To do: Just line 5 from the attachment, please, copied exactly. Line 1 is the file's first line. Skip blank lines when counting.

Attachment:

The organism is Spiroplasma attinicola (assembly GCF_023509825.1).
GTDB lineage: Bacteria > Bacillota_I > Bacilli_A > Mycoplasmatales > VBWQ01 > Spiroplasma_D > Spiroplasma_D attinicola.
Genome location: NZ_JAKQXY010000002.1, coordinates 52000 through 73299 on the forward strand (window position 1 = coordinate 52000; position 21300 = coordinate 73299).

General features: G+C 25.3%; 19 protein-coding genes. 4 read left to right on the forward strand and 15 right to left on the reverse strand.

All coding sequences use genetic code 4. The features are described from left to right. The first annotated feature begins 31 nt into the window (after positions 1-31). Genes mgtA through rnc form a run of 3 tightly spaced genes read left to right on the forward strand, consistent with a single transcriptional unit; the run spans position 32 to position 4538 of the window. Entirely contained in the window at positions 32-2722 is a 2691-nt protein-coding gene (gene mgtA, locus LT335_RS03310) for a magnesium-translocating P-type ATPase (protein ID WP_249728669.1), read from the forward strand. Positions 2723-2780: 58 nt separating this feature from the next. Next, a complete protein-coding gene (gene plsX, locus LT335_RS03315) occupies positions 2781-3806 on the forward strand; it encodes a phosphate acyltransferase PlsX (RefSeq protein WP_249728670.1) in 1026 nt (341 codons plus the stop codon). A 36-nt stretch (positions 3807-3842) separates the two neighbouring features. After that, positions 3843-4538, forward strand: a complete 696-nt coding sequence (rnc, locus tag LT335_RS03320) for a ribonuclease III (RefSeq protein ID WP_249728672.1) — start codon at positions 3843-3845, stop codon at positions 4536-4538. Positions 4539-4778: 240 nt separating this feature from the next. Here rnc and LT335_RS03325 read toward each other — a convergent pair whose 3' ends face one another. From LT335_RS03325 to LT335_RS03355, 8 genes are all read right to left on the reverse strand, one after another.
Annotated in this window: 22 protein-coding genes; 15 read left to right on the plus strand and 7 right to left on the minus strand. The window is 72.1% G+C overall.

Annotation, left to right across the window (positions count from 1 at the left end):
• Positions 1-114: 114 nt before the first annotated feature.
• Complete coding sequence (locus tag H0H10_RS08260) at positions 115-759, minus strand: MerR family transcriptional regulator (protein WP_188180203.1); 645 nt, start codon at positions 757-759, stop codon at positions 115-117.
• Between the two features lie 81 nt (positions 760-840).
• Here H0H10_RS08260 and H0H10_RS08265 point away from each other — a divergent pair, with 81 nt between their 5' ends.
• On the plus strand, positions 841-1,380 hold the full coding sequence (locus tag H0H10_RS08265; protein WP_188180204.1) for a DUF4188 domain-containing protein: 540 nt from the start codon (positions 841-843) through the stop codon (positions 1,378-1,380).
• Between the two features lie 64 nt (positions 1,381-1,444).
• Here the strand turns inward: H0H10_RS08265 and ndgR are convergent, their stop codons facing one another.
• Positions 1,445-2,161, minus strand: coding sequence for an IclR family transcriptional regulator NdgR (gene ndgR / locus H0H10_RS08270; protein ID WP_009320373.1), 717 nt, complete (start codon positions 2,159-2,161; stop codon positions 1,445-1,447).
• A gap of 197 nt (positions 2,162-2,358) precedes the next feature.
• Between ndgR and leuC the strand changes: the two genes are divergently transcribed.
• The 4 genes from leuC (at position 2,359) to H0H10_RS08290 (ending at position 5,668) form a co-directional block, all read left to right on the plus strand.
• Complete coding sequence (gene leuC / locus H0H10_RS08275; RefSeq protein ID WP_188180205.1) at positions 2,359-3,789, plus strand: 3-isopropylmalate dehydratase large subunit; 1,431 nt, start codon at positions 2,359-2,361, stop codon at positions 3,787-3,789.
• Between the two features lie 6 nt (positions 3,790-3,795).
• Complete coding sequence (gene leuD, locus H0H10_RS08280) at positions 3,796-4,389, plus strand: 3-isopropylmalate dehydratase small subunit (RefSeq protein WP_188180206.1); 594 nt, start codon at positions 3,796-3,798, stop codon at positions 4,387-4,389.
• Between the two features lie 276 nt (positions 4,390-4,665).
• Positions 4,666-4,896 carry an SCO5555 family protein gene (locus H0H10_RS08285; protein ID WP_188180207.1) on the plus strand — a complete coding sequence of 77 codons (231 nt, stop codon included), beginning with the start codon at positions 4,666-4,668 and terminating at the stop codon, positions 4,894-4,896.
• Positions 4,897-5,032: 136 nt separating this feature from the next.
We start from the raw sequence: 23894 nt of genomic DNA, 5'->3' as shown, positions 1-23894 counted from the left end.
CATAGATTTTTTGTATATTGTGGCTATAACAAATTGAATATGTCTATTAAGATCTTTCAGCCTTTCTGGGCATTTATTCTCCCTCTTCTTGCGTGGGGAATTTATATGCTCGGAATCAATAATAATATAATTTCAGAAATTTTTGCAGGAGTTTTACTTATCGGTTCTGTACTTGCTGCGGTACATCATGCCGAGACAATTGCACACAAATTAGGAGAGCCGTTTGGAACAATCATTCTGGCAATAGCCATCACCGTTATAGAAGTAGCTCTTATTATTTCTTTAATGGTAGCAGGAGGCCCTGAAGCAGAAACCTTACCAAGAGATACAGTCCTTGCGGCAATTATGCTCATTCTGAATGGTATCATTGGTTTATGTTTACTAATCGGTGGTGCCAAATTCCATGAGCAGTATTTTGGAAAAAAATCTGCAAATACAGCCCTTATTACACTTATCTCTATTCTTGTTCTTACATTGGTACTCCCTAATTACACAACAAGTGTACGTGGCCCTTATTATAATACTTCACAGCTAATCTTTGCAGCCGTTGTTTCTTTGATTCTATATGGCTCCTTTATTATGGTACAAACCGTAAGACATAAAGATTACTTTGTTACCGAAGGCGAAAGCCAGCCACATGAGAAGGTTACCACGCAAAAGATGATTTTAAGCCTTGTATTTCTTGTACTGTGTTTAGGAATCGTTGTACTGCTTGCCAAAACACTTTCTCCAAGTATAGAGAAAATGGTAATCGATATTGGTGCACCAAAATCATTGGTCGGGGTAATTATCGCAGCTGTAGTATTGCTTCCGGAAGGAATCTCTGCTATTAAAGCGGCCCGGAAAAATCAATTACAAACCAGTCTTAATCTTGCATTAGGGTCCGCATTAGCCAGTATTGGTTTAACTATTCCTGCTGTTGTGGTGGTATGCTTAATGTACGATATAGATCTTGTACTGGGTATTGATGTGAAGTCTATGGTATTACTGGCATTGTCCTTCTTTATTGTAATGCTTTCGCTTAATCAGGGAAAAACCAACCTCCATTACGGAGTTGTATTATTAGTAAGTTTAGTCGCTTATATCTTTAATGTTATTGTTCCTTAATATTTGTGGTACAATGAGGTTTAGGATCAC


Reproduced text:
All coding sequences use genetic code 4. The features are described from left to right. The first annotated feature begins 31 nt into the window (after positions 1-31). Genes mgtA through rnc form a run of 3 tightly spaced genes read left to right on the forward strand, consistent with a single transcriptional unit; the run spans position 32 to position 4538 of the window. Entirely contained in the window at positions 32-2722 is a 2691-nt protein-coding gene (gene mgtA, locus LT335_RS03310) for a magnesium-translocating P-type ATPase (protein ID WP_249728669.1), read from the forward strand. Positions 2723-2780: 58 nt separating this feature from the next. Next, a complete protein-coding gene (gene plsX, locus LT335_RS03315) occupies positions 2781-3806 on the forward strand; it encodes a phosphate acyltransferase PlsX (RefSeq protein WP_249728670.1) in 1026 nt (341 codons plus the stop codon). A 36-nt stretch (positions 3807-3842) separates the two neighbouring features. After that, positions 3843-4538, forward strand: a complete 696-nt coding sequence (rnc, locus tag LT335_RS03320) for a ribonuclease III (RefSeq protein ID WP_249728672.1) — start codon at positions 3843-3845, stop codon at positions 4536-4538. Positions 4539-4778: 240 nt separating this feature from the next. Here rnc and LT335_RS03325 read toward each other — a convergent pair whose 3' ends face one another. From LT335_RS03325 to LT335_RS03355, 8 genes are all read right to left on the reverse strand, one after another.